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Re: NYC Minimum Curve Radius

Posted by Jeff H. on Sun Oct 2 00:23:29 2005, in response to Re: NYC Minimum Curve Radius, posted by JayZeeBMT on Sat Oct 1 07:40:57 2005.

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Curves can be measured either in terms of radius or "degree".
The latter method refers to how many degrees are turned when
traversing 100 feet of the curve. For up to moderate curves of
about 20 degrees, the formula R=5730/D, where R is the radius and
D is the degree of curvature, is reasonably accurate. For sharper
curves commonly encountered in transit or street railway work,
specifying the radius is more accurate.

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Re: NYC Minimum Curve Radius

Posted by stephenk on Sun Oct 2 04:25:41 2005, in response to Re: NYC Minimum Curve Radius, posted by Broadway Lion on Sat Oct 1 22:50:33 2005.

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"Sorry, this is a *real* railroad, not HO scale.

Curves are measured in degrees, not radius."

Must be a North American thing, as over here in Europe, we use the radius.



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Re: NYC Minimum Curve Radius QUIZ - Answer

Posted by Rail Blue on Sun Oct 2 07:28:10 2005, in response to NYC Minimum Curve Radius QUIZ - Answer, posted by Train Dude on Sat Oct 1 21:44:03 2005.

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Thanks! Very interesting.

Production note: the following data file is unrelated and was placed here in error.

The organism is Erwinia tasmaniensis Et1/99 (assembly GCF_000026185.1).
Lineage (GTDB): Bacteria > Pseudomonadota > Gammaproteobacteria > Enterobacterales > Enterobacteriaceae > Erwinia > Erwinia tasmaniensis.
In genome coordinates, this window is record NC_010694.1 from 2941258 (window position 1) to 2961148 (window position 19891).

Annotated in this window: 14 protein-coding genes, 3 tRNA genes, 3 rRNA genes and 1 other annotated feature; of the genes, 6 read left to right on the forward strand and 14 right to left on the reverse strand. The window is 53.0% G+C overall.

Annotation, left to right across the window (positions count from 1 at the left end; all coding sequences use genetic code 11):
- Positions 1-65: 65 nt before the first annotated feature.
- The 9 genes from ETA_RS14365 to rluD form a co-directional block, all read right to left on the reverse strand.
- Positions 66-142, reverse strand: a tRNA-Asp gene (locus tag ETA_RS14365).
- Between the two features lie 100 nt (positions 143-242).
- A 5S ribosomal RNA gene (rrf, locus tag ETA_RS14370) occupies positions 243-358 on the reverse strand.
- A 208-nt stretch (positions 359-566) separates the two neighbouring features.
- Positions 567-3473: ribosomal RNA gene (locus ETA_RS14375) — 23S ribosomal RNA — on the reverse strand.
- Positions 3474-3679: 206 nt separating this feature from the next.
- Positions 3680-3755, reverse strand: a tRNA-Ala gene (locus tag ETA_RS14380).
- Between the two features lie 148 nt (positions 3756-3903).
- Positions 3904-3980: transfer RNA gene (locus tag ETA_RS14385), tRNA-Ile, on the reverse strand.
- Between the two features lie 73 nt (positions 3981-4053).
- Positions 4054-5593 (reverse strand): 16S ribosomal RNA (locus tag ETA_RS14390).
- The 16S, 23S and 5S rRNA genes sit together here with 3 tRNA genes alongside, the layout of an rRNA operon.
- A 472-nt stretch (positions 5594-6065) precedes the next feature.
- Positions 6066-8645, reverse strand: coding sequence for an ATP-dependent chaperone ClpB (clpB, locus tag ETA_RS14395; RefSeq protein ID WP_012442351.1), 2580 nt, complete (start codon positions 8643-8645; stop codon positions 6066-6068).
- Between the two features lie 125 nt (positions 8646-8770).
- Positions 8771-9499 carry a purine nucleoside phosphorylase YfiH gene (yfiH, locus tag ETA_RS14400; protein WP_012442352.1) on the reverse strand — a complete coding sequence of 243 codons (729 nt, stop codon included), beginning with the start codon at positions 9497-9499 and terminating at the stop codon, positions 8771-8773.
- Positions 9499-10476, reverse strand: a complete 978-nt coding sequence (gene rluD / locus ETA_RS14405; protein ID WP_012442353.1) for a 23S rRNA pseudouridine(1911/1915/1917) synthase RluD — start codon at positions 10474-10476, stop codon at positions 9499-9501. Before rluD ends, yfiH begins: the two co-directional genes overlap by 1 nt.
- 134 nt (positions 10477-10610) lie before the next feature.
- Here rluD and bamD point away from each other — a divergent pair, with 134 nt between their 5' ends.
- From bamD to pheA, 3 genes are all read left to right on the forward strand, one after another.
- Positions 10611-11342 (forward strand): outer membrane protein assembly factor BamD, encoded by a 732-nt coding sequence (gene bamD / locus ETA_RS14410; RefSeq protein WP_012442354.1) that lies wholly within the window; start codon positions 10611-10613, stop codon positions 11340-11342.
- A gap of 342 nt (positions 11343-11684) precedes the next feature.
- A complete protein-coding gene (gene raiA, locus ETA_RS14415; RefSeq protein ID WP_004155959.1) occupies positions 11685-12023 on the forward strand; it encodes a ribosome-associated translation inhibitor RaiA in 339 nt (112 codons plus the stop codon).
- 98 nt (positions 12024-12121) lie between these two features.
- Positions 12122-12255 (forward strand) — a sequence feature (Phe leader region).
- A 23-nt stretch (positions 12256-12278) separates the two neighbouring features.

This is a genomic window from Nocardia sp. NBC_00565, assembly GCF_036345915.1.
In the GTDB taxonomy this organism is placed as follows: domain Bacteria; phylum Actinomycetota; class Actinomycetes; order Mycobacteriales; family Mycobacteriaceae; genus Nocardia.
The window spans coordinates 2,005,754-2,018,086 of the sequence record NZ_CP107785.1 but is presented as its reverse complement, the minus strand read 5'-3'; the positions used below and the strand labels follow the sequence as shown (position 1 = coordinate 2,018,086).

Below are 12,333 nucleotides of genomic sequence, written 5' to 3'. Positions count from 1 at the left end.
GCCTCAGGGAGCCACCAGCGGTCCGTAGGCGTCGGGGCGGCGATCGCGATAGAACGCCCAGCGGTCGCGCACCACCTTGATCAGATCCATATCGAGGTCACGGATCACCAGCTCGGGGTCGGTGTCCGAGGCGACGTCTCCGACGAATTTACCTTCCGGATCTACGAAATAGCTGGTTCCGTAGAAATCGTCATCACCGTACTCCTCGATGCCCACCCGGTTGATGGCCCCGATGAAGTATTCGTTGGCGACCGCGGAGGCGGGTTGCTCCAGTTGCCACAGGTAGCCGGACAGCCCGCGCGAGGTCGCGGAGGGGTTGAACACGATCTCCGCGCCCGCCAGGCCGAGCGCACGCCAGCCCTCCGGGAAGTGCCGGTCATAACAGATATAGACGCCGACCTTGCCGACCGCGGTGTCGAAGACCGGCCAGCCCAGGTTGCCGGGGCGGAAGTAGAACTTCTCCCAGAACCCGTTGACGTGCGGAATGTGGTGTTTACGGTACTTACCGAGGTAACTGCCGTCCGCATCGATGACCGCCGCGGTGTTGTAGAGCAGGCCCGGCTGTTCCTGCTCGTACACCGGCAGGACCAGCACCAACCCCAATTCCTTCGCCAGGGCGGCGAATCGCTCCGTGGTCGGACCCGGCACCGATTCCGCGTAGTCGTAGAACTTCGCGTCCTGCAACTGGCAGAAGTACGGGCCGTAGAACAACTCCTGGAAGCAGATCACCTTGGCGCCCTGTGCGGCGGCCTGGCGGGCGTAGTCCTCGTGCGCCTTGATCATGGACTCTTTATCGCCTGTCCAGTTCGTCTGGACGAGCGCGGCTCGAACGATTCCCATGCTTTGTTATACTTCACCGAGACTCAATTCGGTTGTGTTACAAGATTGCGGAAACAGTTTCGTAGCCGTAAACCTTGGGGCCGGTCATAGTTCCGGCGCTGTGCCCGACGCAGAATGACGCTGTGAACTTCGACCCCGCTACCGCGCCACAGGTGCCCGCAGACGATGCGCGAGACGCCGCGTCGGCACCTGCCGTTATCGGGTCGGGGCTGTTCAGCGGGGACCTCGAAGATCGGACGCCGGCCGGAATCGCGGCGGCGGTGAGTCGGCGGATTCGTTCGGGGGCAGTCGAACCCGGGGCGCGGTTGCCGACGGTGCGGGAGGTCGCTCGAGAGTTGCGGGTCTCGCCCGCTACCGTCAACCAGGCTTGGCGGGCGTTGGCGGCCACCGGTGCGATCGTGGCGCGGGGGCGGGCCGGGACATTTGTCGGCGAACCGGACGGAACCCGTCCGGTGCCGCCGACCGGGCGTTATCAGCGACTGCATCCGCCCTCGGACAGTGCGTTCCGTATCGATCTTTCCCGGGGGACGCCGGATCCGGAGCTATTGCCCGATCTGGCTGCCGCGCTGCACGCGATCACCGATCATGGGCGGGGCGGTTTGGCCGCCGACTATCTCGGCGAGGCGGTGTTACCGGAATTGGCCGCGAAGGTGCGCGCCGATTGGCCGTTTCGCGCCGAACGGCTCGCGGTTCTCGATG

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Re: NYC Minimum Curve Radius

Posted by Train Dude on Sun Oct 2 11:03:33 2005, in response to Re: NYC Minimum Curve Radius, posted by Broadway Lion on Sat Oct 1 22:50:33 2005.

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Sorry but you are incorrect. Curves on NYCT are measured in both radius and angle. You might, for example, have a 15 degree curve on a 4 track mainline. All 4 tracks will curve 15 degrees but the radius will vary from teack to track.

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Re: NYC Minimum Curve Radius

Posted by Jeff H. on Mon Oct 3 03:22:15 2005, in response to Re: NYC Minimum Curve Radius, posted by Broadway Lion on Sat Oct 1 22:50:33 2005.

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Curves are measured in degrees, not radius.

Elsewhere in this thread, I explained how degree of curvature and radius of